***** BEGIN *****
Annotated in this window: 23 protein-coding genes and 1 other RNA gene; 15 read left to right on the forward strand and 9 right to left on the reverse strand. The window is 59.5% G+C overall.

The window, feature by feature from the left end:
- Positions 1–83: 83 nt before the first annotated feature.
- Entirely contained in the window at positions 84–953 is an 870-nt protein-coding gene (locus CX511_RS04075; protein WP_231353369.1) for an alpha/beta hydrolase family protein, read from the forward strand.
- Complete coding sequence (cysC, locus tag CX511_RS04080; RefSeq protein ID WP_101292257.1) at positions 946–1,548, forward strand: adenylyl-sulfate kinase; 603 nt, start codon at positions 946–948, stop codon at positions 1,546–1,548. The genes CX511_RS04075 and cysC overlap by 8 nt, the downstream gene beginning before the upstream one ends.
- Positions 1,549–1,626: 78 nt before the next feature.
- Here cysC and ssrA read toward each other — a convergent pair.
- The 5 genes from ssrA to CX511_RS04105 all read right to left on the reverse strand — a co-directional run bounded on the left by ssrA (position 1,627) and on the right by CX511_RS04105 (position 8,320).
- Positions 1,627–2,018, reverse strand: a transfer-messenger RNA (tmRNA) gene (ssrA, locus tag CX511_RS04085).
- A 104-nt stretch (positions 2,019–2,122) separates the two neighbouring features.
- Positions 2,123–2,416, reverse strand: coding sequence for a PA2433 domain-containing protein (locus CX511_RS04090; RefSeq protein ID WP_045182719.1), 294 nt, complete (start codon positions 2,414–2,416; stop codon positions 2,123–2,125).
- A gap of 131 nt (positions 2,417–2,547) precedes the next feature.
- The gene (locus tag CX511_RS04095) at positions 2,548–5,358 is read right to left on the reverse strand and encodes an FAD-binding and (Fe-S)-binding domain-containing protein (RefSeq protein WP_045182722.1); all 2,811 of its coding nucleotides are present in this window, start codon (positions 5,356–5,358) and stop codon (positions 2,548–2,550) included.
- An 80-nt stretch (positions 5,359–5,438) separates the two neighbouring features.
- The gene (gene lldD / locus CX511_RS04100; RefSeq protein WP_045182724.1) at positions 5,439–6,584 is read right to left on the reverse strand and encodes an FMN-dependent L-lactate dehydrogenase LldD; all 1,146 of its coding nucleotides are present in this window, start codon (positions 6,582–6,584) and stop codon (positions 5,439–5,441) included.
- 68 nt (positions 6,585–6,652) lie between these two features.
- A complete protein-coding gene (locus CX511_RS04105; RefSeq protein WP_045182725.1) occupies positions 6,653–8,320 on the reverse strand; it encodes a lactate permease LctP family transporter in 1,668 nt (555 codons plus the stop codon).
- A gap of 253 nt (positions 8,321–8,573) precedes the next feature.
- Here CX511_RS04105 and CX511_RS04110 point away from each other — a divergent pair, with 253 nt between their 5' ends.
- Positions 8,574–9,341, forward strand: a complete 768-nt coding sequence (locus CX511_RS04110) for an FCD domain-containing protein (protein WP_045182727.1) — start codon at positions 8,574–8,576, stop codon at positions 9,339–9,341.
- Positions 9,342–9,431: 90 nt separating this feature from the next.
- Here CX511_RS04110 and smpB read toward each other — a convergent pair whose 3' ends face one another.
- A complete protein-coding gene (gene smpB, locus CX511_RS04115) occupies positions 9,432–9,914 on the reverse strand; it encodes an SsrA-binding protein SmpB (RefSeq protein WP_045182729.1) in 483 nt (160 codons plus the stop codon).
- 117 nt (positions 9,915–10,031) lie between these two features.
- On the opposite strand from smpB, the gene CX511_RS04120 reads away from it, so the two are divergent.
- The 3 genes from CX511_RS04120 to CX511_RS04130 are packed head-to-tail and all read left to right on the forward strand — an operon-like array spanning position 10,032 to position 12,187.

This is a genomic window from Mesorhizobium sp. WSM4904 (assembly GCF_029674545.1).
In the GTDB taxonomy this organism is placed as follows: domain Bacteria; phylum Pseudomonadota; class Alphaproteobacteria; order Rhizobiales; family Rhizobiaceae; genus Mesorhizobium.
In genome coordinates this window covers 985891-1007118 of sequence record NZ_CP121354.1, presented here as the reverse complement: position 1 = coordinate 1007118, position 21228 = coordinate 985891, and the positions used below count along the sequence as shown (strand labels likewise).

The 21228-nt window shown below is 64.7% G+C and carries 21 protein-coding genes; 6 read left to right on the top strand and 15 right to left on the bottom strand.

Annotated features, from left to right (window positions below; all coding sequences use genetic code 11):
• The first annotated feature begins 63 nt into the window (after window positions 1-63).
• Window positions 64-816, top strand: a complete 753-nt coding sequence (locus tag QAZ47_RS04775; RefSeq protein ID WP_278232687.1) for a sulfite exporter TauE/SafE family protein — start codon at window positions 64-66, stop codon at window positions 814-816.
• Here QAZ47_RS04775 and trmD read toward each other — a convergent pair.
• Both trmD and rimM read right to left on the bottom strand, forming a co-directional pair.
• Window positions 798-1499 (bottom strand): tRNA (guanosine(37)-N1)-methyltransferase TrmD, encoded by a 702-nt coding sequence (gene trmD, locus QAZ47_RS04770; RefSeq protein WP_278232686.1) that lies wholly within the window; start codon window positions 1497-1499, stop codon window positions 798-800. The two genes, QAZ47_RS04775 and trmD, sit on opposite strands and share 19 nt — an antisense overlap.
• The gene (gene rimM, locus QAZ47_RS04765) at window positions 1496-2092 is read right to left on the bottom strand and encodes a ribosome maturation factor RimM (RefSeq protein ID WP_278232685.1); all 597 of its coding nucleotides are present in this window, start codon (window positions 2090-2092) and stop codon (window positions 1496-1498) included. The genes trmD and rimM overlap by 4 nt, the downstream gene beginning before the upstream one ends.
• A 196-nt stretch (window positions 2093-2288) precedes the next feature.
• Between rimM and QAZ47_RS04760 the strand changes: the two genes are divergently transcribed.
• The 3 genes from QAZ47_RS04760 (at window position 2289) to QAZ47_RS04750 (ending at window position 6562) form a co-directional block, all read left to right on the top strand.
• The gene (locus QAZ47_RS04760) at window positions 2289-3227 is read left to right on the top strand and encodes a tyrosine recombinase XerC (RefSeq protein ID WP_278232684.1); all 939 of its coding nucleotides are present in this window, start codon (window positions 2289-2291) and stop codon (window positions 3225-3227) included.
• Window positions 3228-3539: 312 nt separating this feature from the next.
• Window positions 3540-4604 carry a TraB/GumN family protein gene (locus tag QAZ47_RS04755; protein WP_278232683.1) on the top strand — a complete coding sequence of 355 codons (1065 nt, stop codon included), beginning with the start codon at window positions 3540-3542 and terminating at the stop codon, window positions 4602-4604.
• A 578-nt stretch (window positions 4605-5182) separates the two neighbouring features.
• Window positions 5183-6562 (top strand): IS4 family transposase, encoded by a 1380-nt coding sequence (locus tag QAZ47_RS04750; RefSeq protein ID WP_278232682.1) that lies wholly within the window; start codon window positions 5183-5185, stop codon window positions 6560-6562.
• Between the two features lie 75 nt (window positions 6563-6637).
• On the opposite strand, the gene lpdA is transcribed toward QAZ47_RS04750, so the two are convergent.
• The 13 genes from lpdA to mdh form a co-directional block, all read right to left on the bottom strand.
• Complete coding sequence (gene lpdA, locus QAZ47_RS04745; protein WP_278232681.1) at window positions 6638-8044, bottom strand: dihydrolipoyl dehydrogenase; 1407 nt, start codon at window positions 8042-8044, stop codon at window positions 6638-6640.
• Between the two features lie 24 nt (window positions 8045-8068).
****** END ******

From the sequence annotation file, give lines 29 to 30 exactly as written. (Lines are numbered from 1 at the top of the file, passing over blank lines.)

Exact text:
In genome coordinates this window covers 985891-1007118 of sequence record NZ_CP121354.1, presented here as the reverse complement: position 1 = coordinate 1007118, position 21228 = coordinate 985891, and the positions used below count along the sequence as shown (strand labels likewise).

The 21228-nt window shown below is 64.7% G+C and carries 21 protein-coding genes; 6 read left to right on the top strand and 15 right to left on the bottom strand.